- Representatives of the 35 ICEBERG member entities attended the general assembly held in Utrecht and Amsterdam between 17 and 19 April.
- One of the case studies was visited in which it has been possible to separate the aggregates and sand of the cement paste from the concrete for the reuse of all three fractions.
Bilbao, May 5, 2023. The ICEBERG Project led by TECNALIA Research & Innovation and in which 35 public and private organizations from ten European countries are involved, faces its last working year with important advances in the recycling of construction materials, new scientific publications and patents in progress. The Netherlands hosted on 17, 18 and 19 April the general assembly of member entities that served to present the progress achieved in these three years and to review the work performed in the six case studies and in the different areas of activity.
The meeting also served to show the new EU scientific officer for the follow-up of the project, Laura Petrov, evidences of the progress achieved. In this sense, during the general assembly, one of the case studies coordinated by GBN Groep was visited, which is mainly being developed in the Netherlands, at the recycling facility of GBN in Hoorn, around the circularity of concrete. New technologies developed within the ICEBERG Project have allowed to implement a pilot experience that has managed to separate fine aggregates of cement paste from concrete. Thus, aggregates can be used again in new mortars, concretes, asphalt or unbound applications, and the cement part returns to the cement plant for the manufacture of clinker, a key material in the elaboration of the cement.
The European project ICEBERG – acronym of Innovative Circular Economy Based solutions demonstrating the Efficient recovery of valuable material Resources from the Generation of representative End-of-Life building materials – is funded by the European Union within the Horizon 2020 Framework Programme for Research and Innovation (contract 869336), and suggests addressing the circularity of the most commonly used materials in construction, from the recovery and recycling of construction and demolition waste (CDW) to the development of more sustainable products.
The aim is to design, develop and validate innovative reuse systems and technologies, which allow to produce high value recovered materials –low level impurities (less than 8%)– and reliable. The industrial-scale validation will be performed through six case studies in different locations in Europe, thus covering the circularity of concrete, ceramics, wood, plaster, insulating foams and superinsulating materials. This is also intended to improve the reliability and acceptability of recycled materials from waste from the construction sector.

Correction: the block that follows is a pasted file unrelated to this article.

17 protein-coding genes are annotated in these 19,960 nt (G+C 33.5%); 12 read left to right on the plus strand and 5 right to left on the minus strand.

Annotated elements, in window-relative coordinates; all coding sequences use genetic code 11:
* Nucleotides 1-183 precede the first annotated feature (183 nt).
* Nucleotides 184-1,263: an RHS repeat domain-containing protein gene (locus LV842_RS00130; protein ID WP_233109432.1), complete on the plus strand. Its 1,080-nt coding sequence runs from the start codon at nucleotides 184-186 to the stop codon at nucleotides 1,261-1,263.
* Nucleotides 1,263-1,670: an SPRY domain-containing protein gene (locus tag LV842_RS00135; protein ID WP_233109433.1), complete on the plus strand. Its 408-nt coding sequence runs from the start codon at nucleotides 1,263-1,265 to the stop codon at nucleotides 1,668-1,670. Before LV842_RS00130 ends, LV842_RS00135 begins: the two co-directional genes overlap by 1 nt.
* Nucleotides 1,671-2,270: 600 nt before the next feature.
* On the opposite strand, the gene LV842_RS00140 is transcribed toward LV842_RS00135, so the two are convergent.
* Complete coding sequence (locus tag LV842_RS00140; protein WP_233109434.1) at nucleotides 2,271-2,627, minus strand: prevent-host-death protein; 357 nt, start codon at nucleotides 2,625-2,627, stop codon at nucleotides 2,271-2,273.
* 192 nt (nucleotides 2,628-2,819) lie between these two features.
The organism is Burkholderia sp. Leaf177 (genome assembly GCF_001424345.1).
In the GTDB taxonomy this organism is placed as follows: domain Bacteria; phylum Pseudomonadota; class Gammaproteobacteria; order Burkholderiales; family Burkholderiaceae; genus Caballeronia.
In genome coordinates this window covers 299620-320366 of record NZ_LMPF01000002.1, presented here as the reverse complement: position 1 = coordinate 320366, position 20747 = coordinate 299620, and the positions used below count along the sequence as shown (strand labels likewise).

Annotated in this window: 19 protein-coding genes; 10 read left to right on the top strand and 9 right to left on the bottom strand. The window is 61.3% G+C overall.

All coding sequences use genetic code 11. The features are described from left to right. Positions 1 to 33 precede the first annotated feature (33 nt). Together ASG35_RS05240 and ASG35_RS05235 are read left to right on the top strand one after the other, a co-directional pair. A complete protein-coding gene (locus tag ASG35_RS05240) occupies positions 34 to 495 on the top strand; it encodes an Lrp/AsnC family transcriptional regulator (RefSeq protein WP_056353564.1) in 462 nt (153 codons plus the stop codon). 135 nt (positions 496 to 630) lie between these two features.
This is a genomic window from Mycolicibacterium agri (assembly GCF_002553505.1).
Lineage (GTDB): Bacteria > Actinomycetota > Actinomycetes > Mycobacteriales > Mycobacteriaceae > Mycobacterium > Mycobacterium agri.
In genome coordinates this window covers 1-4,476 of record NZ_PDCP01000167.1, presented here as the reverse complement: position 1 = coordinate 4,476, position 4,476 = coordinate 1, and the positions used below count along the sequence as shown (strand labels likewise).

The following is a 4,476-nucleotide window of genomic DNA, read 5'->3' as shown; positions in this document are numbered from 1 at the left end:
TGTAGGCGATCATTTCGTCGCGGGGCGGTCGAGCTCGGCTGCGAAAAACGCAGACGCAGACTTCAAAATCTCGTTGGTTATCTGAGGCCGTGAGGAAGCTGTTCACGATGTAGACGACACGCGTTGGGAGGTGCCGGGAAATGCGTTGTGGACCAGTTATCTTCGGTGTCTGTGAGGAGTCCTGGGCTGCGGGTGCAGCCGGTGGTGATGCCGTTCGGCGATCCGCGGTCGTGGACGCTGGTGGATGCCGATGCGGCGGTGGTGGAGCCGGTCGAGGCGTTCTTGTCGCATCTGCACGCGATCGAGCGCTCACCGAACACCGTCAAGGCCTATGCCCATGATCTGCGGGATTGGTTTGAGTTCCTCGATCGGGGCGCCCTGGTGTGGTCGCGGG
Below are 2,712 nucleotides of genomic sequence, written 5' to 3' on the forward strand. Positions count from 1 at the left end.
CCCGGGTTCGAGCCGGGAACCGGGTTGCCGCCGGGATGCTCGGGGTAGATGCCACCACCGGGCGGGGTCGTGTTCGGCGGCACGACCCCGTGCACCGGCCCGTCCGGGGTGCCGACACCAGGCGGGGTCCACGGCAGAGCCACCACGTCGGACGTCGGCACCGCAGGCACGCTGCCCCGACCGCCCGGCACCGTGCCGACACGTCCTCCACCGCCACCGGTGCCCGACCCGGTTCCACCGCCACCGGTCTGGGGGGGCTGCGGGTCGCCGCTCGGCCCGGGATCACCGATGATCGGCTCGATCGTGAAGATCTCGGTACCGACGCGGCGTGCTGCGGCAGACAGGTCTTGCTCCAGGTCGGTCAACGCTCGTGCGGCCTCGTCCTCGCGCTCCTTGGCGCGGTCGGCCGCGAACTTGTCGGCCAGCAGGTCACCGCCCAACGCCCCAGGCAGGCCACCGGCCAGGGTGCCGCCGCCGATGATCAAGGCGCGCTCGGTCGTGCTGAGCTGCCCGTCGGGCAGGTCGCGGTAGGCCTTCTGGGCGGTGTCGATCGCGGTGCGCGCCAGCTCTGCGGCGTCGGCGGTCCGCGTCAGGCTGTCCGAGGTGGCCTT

In parallel to the fieldwork carried out in the six case studies, the ICEBERG Project has already generated nine scientific publications with a great communicative impact, the works for the new patents that will be generated are in progress and, in addition, a high degree of involvement has been achieved by the industrial sector in Europe.
At the same time, Ihobe-Public Environmental Management Company of the Basque Government has led a pilot study among the population of the Basque Country to find out the degree of acceptance of recycled products intended for construction.
The results of the surveys indicate that, although the population maintains a positive attitude towards the widespread use of secondary materials, this mere awareness may not be sufficient to achieve the objectives, which is the reason why other incentives are necessary to overcome certain barriers. Likewise, it is necessary to continue raising awareness about the huge impact of the construction sector and the benefits of circularity in this area.
It is expected that the study can be scaled up to the rest of the European countries participating in the ICEBERG project, which would provide situation data for the entire continent and would be useful for making better decisions on how to generate a true market for secondary materials in the construction sector.
At present, there are large differences in the circularity index between Member States, since the secondary use of materials differs from the EU average of 12.8%, from 1.3% in Romania to 30.9% in the Netherlands.
The duration of the ICEBERG project will be four years and has a budget of 15,667,498 euros, of which the European Union provides 12,997,935 euros. In the first half of the project, tools and technologies have been developed to improve traceability, identification, separation, recycling and reuse of materials from construction and demolition waste. The second part of the project will be intended specifically to demonstrate these solutions in six case studies, analyzing their economic and environmental impact.
The Netherlands is focusing on the case study regarding circularity of concrete, Turkey on cement-derived products, Finland on recycling of construction wood, Belgium on carbonation to improve secondary materials and manufacture new products, the United Kingdom on plaster recycling, and France and Spain are addressing circularity of ceramic products.